Have on hand the required number of tostadas. You can make them yourself from tortillas – instructions included in the original recipe. But if you live near a Hispanic grocery, I say go ahead and buy a package! We got two meals of 8 tostadas each from our package with enough leftover to give to friends Sue and Al for a meal! NOTE: If you’re making these for kids, I think hard taco shells might be easier for them to eat. Just a thought. 🙂
Assembling the tostadas:
Spread some avocado on the tostada. Add a layer of the corn, then some chicken. Top with the onion, tomato, cilantro and cheese if using. If you love lime, squeeze a little on top. Dig in!!
The next night we made vegetarian tostadas, starting with a layer of refried beans, then adding the corn on top. Instead of mashing the avocado, we chopped it and added it on top with the onion, tomato, cilantro and cheese. Rave reviews for this approach too!
January 28, 2016
Aunt Suzy says . . .
We love making this recipe for White Chili, something I learned when I moved to Minnesota 20+ years ago. It’s in both of our regular rotations in the fall/winter season. So it caught my attention when my friend Ruth brought a different version of “white” chili to a gathering recently. I thought it was delicious so asked her to share the recipe. This variation on white chili is from the Neelys, a couple I enjoy seeing on their Food Network show. They are a lot of fun to watch cook as they share recipes for good home cooking. “White” is stretching it a little with this recipe which uses ground red chili, but it is a close relative of our original and I think it’s delicious. We served it with Harvey Cornbread and a “winter ale”. What did you and your family think, Margaux?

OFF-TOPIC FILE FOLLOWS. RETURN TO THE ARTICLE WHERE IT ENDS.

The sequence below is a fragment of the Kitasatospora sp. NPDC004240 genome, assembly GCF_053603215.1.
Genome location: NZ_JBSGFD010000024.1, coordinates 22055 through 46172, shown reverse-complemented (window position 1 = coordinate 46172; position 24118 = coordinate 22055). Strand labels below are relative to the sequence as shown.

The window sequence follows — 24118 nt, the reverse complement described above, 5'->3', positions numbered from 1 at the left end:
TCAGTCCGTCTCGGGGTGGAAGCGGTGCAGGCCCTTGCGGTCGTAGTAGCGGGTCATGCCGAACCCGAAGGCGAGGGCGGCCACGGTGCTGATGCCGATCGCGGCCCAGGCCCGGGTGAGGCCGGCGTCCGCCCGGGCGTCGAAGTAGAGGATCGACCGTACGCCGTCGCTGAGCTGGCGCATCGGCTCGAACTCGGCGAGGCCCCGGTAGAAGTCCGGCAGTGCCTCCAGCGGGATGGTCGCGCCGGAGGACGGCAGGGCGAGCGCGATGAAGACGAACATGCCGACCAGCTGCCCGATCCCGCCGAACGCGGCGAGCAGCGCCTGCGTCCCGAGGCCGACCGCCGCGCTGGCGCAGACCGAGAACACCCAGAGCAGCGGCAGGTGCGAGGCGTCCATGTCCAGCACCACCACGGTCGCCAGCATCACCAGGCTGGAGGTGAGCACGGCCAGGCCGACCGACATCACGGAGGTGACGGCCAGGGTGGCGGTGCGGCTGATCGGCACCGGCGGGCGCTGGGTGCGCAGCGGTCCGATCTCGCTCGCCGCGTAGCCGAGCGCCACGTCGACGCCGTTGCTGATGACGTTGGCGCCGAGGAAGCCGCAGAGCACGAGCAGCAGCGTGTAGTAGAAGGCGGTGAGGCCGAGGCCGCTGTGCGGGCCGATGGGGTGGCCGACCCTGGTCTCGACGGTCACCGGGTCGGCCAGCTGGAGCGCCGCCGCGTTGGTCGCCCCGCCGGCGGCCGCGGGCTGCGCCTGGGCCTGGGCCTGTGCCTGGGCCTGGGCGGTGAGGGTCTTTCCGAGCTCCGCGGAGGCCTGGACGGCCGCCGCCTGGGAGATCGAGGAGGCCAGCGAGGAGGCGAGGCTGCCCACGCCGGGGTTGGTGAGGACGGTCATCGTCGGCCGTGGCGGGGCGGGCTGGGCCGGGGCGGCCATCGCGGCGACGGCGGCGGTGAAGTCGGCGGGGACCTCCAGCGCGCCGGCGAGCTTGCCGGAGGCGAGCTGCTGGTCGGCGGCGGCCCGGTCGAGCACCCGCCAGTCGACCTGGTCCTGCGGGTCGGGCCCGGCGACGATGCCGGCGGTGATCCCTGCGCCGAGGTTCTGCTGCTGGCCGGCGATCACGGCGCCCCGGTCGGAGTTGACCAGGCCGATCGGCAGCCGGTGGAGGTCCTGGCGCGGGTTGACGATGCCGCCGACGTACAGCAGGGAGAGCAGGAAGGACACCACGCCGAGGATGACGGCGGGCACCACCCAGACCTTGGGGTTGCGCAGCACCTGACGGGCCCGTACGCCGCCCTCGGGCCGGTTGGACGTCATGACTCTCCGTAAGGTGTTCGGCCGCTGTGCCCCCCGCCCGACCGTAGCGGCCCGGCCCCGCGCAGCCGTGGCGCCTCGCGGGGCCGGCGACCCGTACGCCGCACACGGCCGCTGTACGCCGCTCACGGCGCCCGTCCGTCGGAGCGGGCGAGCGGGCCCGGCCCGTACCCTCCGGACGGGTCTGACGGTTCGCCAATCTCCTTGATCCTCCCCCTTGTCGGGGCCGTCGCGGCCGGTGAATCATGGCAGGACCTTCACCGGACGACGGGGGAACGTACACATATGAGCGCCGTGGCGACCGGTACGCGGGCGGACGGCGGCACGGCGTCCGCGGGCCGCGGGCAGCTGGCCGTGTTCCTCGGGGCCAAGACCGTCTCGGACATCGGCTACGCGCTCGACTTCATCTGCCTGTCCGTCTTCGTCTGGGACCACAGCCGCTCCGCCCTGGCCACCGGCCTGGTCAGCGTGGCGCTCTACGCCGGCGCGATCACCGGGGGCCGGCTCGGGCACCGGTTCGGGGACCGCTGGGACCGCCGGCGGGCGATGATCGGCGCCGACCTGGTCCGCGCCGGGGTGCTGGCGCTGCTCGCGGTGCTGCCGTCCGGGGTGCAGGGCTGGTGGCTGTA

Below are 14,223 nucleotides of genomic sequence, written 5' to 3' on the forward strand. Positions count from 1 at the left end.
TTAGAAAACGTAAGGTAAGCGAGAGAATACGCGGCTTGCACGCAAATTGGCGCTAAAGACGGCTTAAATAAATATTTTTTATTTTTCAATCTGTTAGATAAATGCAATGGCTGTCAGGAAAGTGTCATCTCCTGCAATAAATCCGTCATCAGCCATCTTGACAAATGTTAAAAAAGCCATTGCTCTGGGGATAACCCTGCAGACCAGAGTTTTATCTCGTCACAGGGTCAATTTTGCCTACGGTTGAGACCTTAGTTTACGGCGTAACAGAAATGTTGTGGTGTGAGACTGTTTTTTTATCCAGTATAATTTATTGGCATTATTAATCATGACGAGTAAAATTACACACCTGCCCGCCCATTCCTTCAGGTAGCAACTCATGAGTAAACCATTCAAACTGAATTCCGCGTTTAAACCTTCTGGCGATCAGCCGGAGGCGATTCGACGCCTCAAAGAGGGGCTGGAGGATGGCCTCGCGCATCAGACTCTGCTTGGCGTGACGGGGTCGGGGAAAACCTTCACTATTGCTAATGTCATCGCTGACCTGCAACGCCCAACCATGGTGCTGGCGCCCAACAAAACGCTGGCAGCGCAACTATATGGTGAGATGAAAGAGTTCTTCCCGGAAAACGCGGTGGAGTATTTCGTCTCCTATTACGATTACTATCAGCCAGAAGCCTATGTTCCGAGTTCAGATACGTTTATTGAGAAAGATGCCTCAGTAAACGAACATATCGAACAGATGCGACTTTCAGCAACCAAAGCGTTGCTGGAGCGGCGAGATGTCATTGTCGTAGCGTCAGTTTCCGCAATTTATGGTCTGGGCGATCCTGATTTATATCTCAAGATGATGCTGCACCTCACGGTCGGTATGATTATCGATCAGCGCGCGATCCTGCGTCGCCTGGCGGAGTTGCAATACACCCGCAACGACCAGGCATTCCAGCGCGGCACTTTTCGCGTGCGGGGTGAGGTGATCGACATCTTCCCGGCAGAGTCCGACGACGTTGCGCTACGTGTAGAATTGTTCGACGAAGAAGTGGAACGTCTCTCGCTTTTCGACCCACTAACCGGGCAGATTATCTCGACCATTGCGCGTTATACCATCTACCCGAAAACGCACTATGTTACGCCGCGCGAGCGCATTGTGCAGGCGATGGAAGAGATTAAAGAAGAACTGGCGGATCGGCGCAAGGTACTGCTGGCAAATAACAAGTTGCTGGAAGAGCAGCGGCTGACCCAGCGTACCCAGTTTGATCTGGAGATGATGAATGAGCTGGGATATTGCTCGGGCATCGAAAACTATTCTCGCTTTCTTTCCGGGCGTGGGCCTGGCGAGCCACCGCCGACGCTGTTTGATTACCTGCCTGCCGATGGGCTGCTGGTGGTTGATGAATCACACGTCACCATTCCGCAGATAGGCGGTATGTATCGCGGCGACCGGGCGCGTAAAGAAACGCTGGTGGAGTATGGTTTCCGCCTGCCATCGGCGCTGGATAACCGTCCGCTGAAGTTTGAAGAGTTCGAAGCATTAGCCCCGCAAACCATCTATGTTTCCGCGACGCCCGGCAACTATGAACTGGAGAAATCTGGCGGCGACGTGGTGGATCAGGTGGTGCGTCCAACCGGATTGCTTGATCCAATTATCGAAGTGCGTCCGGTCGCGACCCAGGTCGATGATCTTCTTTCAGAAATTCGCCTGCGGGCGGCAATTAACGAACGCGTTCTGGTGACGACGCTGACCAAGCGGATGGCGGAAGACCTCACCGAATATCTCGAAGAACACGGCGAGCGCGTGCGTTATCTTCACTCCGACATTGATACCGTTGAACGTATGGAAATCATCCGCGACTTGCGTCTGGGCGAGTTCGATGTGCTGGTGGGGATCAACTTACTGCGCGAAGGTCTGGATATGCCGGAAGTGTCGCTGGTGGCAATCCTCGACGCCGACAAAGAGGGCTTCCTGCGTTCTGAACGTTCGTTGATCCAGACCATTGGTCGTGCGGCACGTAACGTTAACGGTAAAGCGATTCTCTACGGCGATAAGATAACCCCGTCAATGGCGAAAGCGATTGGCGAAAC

Margaux says . . .
I think this is my new favorite chili recipe! I love how easy it was to make, because I used canned beans and a rotisserie chicken, which made it a snap. It was also very easy to adapt for my vegetarian: I made it with vegetable broth, and then took out a couple of servings for my veggie son, and then added the chicken for the rest of us. One thing I did differently than the recipe was mashing 1/4 cup of the beans before adding them to the chili as a thickener…I found it to be a little soupy for my family. We like our chili thick. We also like to load our chili up, too, so I served it with sour cream, shredded Monterey jack, chopped avocado, and crushed tortilla chips. It was a hit!
Chicken and White Bean Chili
1 3/4 cups dried white beans OR 2 small (14.5 ounce) cans -navy, great northern or cannelini (AS used dried navy beans, M used canned cannelini)
1 tablespoon canola oil
1 medium jalapeno pepper, minced
2 medium poblano peppers, chopped
1 large onion, chopped
4 garlic cloves, minced
1 tablespoon ground cumin
1 1/2 teaspoons ground coriander
1 teaspoon ancho chili powder
1/2-1 chipole chili in adobo sauce, rinsed and chopped